Ambassador to Portugal joining UMKC faculty

Photo courtesy UMKC.

The United States ambassador to Portugal, nominated by President Obama, is leaving that position and coming to UMKC to teach on money and politics.

UMKC announced today that Ambassador Allan J. KatzU.S. Ambassador to the Republic of Portugal, has accepted an appointment as a distinguished professor.Katz is a UMKC graduate.

Beginning this fall, “Katz will teach the timely course “Money and Power:  Incivility and Gridlock in Washington, 1960-present” in the Political Science Department. The course will trace the evolution of presidential campaigns and partisanship from 1960 through President Barack Obama’s precedent-setting operations in ’08 and ’12.  An examination of the role and possible reformation of money in politics will be a central theme of the course,” UMKC says.

We get more details from a UMKC press release.

An attorney, Katz graduated from UMKC in 1969 with a degree in history, and received his law degree from the American University Washington College of Law. In 2012, UMKC presented Katz with an honorary degree, Doctor of Philosophy Honoris Causa, recognizing him as an outstanding alumnus.

In 2009, Katz was nominated by President Obama to serve the United States as Ambassador to Portugal and he was confirmed by the U.S. Senate. Recently, he helped arrange conferences targeting childhood obesity, Holocaust education in Portugal, and strategies for improving American trade abroad. One program Katz helped launch—Access Africa—brings Portuguese and American companies together and helps them conduct business in Africa.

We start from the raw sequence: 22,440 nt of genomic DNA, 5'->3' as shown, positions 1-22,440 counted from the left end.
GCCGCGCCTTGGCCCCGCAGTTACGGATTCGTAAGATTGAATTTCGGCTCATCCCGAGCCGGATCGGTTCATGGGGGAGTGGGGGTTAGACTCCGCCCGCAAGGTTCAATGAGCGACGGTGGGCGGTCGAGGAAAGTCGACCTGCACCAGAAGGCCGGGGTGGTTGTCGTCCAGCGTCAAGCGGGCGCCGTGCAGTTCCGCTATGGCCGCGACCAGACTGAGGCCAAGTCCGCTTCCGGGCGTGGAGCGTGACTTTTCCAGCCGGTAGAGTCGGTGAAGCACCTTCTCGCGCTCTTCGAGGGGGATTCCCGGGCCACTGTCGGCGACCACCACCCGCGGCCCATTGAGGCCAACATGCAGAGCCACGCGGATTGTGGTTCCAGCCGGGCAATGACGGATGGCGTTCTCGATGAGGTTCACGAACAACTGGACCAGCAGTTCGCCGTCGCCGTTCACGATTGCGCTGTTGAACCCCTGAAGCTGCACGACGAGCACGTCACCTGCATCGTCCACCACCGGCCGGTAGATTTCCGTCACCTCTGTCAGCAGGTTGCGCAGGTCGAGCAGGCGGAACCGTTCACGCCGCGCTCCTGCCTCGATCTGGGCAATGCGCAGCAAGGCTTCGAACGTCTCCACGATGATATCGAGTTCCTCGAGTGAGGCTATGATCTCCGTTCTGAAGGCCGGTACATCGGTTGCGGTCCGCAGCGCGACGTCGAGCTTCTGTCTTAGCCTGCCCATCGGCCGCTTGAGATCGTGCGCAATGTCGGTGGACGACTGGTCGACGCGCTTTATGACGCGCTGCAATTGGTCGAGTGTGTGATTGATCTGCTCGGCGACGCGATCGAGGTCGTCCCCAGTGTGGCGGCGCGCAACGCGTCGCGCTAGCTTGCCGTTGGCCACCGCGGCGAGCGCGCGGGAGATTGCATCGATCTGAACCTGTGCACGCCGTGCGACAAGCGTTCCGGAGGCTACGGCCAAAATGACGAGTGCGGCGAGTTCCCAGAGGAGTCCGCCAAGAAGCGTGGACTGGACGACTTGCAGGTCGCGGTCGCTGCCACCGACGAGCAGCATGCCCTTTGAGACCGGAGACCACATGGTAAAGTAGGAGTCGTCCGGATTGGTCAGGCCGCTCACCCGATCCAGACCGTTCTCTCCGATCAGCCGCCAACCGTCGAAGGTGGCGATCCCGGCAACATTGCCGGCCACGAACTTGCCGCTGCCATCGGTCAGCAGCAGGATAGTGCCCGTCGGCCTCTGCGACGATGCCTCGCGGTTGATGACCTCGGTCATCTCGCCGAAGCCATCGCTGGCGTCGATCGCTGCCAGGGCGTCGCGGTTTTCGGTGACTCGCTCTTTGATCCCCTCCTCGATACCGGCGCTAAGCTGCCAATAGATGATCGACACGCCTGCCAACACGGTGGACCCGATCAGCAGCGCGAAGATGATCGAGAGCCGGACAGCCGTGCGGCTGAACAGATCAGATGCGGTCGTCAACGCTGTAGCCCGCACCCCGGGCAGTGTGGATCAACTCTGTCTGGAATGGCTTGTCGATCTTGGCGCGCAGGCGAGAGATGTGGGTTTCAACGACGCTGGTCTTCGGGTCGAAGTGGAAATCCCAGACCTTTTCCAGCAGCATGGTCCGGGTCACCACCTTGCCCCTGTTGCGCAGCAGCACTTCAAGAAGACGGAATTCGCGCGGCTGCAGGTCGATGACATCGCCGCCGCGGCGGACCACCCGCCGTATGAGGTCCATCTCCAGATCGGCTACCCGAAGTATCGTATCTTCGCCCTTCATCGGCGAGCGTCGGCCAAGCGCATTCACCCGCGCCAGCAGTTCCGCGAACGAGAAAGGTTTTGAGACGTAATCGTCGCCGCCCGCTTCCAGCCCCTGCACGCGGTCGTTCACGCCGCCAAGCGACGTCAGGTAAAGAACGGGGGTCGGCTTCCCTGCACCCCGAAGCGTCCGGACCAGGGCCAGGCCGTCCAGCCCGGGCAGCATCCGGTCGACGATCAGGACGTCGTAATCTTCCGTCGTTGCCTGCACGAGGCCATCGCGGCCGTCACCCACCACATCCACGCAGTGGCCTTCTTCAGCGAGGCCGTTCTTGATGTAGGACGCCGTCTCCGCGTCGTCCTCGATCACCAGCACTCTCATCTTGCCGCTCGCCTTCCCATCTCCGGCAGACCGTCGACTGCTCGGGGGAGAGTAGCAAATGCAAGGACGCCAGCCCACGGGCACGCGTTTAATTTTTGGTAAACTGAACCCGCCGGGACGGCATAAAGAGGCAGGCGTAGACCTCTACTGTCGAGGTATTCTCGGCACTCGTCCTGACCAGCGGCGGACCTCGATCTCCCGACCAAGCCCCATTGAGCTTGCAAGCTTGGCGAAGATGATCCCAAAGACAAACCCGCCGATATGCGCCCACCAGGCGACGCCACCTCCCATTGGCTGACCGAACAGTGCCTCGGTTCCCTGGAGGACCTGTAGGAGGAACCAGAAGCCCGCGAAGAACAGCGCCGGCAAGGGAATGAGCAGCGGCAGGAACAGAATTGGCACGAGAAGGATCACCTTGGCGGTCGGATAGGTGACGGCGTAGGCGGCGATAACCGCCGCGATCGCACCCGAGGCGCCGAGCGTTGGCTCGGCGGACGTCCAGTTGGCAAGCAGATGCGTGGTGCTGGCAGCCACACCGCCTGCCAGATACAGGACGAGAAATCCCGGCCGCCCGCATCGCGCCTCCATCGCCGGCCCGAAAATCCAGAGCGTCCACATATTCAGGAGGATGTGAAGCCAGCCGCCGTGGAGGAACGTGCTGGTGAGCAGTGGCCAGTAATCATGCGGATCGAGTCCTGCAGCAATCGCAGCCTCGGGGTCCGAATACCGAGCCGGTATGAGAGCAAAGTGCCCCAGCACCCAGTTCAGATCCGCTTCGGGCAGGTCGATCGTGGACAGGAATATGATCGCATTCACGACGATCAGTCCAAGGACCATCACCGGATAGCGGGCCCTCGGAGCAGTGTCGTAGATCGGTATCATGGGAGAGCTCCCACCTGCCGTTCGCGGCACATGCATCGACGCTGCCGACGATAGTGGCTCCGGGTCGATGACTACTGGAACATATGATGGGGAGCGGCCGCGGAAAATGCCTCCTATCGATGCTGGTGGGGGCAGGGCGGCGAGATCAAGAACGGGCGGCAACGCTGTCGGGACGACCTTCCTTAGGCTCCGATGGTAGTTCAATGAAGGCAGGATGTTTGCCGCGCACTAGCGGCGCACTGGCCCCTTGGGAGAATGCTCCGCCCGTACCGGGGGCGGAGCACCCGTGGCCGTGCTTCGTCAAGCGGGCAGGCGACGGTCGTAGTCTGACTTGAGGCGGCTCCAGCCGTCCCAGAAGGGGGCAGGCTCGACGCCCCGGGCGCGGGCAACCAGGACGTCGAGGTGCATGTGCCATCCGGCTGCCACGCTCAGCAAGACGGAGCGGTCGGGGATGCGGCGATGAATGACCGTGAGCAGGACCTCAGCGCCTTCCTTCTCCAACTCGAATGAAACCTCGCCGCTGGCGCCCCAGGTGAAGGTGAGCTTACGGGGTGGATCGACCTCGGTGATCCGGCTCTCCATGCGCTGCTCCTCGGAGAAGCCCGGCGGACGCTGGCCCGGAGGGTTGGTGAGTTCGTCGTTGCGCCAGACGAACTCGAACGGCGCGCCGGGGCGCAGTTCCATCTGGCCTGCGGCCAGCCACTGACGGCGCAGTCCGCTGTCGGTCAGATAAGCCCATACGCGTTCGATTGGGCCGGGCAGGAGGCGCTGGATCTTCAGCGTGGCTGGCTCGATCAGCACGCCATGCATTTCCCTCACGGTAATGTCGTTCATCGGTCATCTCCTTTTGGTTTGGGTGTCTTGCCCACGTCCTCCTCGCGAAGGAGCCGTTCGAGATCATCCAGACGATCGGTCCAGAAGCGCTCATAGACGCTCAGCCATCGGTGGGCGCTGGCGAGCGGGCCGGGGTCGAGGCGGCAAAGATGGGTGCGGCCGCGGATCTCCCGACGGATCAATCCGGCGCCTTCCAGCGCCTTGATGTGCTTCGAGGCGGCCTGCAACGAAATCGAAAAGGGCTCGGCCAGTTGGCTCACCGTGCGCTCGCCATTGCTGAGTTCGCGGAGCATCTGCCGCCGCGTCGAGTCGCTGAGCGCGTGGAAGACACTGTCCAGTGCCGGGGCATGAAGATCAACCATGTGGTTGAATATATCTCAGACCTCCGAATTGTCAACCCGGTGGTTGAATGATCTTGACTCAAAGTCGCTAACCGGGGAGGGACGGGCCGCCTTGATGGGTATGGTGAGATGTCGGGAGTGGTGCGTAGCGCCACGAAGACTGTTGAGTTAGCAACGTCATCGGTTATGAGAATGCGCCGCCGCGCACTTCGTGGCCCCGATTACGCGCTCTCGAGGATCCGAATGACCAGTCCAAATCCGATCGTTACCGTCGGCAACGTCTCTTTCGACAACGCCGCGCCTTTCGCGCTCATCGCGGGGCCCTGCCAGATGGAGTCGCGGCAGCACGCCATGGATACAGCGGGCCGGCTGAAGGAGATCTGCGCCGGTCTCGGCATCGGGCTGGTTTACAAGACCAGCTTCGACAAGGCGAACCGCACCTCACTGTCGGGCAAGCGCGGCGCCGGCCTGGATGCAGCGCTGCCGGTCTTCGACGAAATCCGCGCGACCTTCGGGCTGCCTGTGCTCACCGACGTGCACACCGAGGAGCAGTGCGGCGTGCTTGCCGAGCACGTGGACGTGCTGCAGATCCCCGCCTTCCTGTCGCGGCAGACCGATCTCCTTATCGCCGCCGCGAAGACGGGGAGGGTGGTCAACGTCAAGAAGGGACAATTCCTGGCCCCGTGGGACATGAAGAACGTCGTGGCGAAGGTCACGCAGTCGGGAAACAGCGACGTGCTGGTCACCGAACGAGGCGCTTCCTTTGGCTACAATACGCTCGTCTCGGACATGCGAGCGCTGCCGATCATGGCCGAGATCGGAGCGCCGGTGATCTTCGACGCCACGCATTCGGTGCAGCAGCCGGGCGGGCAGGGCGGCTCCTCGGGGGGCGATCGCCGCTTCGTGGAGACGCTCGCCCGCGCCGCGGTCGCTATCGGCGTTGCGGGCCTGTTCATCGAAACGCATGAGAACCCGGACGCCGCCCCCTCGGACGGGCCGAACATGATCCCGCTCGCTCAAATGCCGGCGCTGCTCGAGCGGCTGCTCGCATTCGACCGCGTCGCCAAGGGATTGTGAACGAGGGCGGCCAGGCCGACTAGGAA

Throughout his professional life, in addition to practicing law, Ambassador Katz has been involved in local, state and federal public policy.

In 2009, Katz was honored by the Environmental Defense Fund and the Florida Wildlife Federation as a “Champion of Climate Change.” He is also proud of establishing and leading the Village Square, an organization that promotes civil discourse and accurate, fact-based debate of divisive issues. Katz believes that such informed conversation is at the root of real democracy.

When he was a student at UMKC, Katz served as student body president and co-founded the Robert F. Kennedy Symposium. Then as now, the free symposiums explored the causes and possible relief of social ills such as poverty, homelessness, environmental degradation and inequality.

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